Wendy Steiner: How women disappeared from modern art

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The Independent Online

In Andy Warhol's early "shoe" works, the future Pop master paints a number of very beautiful shoes with legends adapted from literature: "A la recherché du shoe perdu," "Beauty is shoe," and so on. As a camp undermining of one of the great aphorisms of romanticism, Keats's "Beauty is truth, truth beauty," "Beauty is shoe" says a lot about the meaning of beauty in 20th-century art and the aesthetic images that express it. In particular, it suggests the extreme ambivalence we now feel toward beauty both within and outside art. We distrust it; we fear its power; we associate it with the compulsion and uncontrollable desire of a sexual fetish. Embarrassed by our yearning for beauty, we demean it as something tawdry, self-indulgent, or sentimental.

This aesthetic anxiety is especially evident in the treatment of one of the perennial images of artistic beauty, the female subject. Symptomatic is Marlene Dumas's watercolour The Image as Burden. In this work, a man carries a woman, who stands for "the image" ­ the representational subject of art, the allure of the visual, all that was perennially symbolised as woman. This has become a burden. If Warhol's "Beauty is shoe" reduces modern art to a fetish or a quotation, this watercolour reveals what has been sacrificed along the way: woman as an aesthetic subject and as the focus of idealism and value (and, no doubt, hypocrisy and false consciousness as well).

The insight came some years ago when I was visiting museums in Paris. In the morning I went to the Musée d'Orsay, a predominantly 19th-century collection full of paintings of women ­ elegant ladies or odalisques, gorgeous fashion plates or nudes, allegorical symbols or realistically rendered individuals. In the afternoon, at the modernist Pompidou Centre, these beauties were nowhere in evidence. In fact, it is hard to think of a canonic 20th-century artist who depicted women as symbols of the beauty and pleasure of art. Typical is a Modernist such as De Kooning, who painted endless works called "woman", which barely attend to the female subject of their title except through the lushness of their flesh-toned paint.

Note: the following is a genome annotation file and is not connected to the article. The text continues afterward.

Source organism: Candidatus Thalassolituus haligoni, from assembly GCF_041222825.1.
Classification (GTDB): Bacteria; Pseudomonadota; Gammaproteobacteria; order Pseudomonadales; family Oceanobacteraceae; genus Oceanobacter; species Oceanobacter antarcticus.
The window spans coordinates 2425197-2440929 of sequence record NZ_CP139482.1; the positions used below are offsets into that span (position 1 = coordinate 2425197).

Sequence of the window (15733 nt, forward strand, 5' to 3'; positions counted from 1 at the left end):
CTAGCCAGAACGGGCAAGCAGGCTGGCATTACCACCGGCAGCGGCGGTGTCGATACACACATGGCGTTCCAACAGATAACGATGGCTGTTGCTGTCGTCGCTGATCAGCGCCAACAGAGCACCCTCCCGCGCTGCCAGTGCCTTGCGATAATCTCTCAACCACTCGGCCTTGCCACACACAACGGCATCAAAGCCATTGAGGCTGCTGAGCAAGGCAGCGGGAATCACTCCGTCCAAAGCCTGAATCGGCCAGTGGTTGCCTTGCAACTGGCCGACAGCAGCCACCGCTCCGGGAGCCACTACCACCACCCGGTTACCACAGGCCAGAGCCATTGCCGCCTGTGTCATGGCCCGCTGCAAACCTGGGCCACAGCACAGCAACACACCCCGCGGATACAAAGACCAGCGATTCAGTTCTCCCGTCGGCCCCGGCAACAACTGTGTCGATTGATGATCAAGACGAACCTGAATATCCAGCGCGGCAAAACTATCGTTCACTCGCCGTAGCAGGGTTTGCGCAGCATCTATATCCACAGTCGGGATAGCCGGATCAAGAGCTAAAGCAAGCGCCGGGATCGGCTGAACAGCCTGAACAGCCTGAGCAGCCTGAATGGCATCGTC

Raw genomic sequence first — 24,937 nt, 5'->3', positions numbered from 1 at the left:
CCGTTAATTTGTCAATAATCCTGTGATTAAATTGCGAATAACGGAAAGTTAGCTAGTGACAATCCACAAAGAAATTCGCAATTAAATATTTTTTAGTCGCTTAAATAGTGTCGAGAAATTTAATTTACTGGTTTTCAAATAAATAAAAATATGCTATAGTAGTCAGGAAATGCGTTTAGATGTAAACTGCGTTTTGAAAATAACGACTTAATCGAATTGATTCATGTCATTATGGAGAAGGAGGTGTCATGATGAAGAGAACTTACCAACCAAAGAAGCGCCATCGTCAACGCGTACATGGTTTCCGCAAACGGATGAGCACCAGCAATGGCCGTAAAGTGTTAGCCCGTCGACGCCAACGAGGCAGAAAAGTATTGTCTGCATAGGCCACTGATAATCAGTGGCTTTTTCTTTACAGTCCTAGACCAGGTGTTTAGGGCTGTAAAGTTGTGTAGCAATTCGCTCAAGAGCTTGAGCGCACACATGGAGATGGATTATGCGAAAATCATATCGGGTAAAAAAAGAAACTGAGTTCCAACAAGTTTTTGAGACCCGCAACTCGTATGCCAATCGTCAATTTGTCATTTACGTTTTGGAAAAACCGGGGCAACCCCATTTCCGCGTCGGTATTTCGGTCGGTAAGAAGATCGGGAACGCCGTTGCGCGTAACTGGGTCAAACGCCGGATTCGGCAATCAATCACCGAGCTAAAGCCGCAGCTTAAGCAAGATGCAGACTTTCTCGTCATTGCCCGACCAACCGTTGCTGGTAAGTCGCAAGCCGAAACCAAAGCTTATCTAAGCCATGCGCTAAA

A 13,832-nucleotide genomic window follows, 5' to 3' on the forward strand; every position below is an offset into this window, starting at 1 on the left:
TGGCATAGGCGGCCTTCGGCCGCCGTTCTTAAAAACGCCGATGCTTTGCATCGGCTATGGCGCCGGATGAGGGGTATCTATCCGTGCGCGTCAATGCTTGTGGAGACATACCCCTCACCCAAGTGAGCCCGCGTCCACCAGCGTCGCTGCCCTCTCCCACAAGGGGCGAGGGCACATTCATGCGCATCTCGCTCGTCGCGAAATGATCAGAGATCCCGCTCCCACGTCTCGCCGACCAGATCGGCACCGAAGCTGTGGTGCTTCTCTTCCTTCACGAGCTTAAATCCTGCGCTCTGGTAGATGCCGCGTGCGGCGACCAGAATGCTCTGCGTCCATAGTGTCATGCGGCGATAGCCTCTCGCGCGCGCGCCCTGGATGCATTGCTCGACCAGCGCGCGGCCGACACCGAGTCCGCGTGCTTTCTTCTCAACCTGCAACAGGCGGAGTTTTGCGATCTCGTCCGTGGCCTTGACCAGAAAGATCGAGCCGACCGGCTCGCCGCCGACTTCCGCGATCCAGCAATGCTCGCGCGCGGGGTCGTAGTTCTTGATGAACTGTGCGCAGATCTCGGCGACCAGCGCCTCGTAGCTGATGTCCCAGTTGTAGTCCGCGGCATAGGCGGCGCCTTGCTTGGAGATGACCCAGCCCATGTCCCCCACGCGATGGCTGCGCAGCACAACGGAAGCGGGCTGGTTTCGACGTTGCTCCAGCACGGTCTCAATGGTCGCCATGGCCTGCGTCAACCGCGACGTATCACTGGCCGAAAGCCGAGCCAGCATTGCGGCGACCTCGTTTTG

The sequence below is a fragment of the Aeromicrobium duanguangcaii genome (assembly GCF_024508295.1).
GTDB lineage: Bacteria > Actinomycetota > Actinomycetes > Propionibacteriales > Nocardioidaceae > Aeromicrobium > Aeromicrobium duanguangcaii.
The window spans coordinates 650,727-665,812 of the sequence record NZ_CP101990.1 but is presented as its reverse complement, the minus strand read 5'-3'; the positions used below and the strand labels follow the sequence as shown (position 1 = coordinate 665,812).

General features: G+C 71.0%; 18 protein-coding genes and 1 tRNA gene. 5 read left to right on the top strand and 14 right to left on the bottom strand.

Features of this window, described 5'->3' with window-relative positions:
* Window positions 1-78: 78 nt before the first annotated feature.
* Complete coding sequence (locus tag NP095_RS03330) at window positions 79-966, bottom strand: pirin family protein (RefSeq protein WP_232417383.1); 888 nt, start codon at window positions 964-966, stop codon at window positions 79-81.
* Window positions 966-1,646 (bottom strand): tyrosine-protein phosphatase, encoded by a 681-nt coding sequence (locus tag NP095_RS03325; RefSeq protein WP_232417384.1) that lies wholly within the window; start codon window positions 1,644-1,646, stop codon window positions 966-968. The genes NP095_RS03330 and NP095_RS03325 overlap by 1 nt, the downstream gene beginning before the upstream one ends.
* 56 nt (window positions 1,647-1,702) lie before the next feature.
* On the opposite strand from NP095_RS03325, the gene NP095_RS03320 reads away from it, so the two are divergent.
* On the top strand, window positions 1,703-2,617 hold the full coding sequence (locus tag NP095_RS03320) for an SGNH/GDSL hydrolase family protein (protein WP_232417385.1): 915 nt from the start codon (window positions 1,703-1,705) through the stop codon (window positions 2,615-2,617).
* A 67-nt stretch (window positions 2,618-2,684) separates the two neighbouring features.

Of course, one could argue that not only did women disappear in Modernism, but men did, too. In fact, any sort of beautiful ­ or ugly ­ subject matter fell out of painting. Since representation was suspended or attenuated, the disappearance of woman as subject could be just an instance of the general turn away from content.

But for Modernist artists, woman was not just any other subject. Here is Georges Braque in 1910: "I couldn't portray a woman in all her natural loveliness. I haven't the skill. No one has. I must, therefore, create a new sort of beauty, the beauty that appears to me in terms of volume, of line, of mass, of weight, and through that beauty interpret my subjective impression... I want to expose the Absolute, and not merely the factitious woman."

This is not to say that high Modernist art was not beautiful, for it often was. However, the experience of beauty it aimed at was different. Purity, transcendence, disinterest and shock were its hallmarks. The pleasure, gratification, and interested response elicited by the female subject thus made her unsuitable as a symbol of avant-garde beauty, and ornament was likewise compromised.

With Postmodernism, ornament made a comeback, but meanwhile feminism had warned against "The Temptation to Be a Beautiful Object", and the slogan "Black is beautiful" had revealed the ideological assumptions hidden in the alleged transcendence of beauty. As a result, "the burden of the image" is still heavy, but we are beginning to see a new interest in beauty and the female subject among artists and theorists. And in the interplay of the four symbols of beauty ­ form, fetish, ornament, and woman ­ we can gain new insight into the unfolding of 20th-century aesthetics.

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